If anyone who received the gift from Kaczmarski wants another bag after handing out the first one, she will be happy to make them another. In fact, Kaczmarski says she’ll make a bag for anyone at GCU who wants one.
She initially made 70 bags for the Christmas season, and has only a handful left, but she is prepared to get the assembly line going again. Her children – Tyler, 15, and Payton, 13 – help package the gifts; her Aunt Joyce buys clearance items such as wash cloths for the baskets; and a cousin who sells Avon donates the lip balm.
If anyone would like a bag, or wants to donate items or money to help create them, they can contact Kaczmarski at email@example.com.
Making it personal
Kaczmarski still remembers the first bag she handed out.
It was at the off-ramp of Loop 101 and Warner Road in Chandler. She pulled up and saw a man on the side of the road selling bumper stickers that read “It could be a lot worse” for $5.
Kaczmarski rolled down the window, reached across to the passenger seat, and handed the man a bag.
“I think his name was David,” Kaczmarski said. “He was just a happy, jovial guy. It seemed strange that he was happy to be standing on the corner.”
Then there was Chris, a homeless man at Kiwanis Park in Tempe. Kaczmarski and her children had gone to the park to have lunch and spotted Chris right away.
“My son said, ‘Hey, do you have any of the bags?’ He went to get one and I said, ‘Why don’t you guys go give it to him?’ His name was Chris; I will never forget him. He didn’t just grab it. He opened up the bag and took every single item out and was just so, so blessed. It was awesome. My kids spent a good five minutes with him.”
Kaczmarski intentionally chooses the left lane when exiting an off-ramp on a freeway, even if the line of cars is longer, just in case there is someone asking for assistance. And she always asks them their name.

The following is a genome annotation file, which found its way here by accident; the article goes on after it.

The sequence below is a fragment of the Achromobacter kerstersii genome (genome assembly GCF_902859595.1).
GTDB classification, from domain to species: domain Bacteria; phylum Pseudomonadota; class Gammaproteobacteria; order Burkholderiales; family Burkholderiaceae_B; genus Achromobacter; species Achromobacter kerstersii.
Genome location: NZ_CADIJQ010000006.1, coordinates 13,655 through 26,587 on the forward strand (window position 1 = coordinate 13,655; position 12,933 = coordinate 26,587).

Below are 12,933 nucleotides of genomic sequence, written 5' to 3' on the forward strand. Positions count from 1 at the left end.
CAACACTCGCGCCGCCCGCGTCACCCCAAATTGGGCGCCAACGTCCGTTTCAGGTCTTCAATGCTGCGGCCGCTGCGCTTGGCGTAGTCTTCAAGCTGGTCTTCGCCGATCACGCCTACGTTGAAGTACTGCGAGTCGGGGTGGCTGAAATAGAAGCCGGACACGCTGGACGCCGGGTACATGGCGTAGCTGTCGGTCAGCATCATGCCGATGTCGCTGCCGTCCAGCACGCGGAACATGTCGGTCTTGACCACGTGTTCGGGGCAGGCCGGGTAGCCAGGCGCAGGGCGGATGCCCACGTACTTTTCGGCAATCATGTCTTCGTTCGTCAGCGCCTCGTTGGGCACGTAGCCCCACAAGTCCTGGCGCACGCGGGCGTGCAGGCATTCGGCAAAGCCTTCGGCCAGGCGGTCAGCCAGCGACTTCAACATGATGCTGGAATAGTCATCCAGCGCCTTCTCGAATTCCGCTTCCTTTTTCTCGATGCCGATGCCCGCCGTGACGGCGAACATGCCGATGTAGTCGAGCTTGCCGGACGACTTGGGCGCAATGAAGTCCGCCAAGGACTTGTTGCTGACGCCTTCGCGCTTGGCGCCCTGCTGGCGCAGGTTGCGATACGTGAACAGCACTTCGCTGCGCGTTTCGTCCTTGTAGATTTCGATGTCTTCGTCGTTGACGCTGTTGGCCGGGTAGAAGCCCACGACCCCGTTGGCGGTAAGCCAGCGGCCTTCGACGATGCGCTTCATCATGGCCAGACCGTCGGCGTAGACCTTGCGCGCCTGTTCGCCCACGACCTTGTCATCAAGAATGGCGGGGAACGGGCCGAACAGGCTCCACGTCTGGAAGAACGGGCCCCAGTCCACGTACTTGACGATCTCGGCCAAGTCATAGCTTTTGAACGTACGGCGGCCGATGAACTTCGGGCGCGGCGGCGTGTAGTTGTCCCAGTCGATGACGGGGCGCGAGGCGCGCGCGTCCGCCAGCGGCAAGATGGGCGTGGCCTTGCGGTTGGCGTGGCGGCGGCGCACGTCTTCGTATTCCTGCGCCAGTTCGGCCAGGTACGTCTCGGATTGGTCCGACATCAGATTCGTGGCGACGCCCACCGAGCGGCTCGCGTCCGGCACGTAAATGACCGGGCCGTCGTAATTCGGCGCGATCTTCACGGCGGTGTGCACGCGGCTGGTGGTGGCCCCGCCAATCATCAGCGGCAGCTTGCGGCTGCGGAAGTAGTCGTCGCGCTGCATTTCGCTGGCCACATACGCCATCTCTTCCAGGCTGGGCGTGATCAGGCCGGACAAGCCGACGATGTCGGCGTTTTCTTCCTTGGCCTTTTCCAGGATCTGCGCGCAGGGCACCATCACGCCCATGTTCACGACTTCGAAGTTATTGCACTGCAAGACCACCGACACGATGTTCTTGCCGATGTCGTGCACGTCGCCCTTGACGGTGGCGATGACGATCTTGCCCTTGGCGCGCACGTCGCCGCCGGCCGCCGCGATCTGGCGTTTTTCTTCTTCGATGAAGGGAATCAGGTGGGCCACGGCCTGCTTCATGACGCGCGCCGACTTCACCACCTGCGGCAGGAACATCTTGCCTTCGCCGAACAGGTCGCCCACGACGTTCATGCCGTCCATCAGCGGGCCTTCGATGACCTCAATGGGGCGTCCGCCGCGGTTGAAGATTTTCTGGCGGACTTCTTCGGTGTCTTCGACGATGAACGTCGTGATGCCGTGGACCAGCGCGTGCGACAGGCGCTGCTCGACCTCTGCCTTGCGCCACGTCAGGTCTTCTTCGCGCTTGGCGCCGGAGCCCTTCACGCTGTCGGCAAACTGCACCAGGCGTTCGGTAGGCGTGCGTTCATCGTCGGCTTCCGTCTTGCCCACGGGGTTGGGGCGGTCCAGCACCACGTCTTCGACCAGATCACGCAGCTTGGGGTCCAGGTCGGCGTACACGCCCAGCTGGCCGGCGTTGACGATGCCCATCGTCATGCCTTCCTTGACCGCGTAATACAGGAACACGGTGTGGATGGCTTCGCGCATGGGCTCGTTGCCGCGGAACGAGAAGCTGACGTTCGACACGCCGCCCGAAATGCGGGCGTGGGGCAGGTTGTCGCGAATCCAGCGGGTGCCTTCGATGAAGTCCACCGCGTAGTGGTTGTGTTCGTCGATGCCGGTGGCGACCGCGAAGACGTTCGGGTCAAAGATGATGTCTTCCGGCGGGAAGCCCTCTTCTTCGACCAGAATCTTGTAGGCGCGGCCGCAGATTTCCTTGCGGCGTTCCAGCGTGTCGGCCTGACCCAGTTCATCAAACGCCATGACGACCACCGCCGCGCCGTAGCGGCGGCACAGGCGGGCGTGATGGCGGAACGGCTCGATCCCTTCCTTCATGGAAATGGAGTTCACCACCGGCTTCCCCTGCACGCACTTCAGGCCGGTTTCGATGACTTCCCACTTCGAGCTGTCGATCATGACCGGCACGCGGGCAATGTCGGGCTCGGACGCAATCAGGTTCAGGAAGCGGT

“The first time I asked somebody that, they were shocked, like, ‘Why do you want to know my name?’” Kaczmarski said. “It’s just a personal thing. Being personal is really important to people. And I tell them that I want to pray for them.”
Once, Kaczmarski was late for work and got off Interstate 17 at Camelback Road when she spotted a man in the median (not on the left side of the road where she usually finds them).
“I went right past him,” said Kaczmarski, and immediately she heard God telling her to go back. “I’m like, ‘Really? Seriously? I’m almost to work and I’m late already.’ I thought there’s no way he’s still going to be there. He probably already crossed the street and I’m not going to be able to get him.
“But I turned all the way around and he was still there. I didn’t get his name because he didn’t speak English, but I gave him a bag.”
Kaczmarski said she has a “love for the people in this area.”
“If you look at Camelback when you are driving, there are so many needy people in this area. They’re everywhere, though. If you look, you will see needy people everywhere. … So, if you have one of these (bags), it’s real easy to help them.”
Contact Bob Romantic at 639.7611 or firstname.lastname@example.org.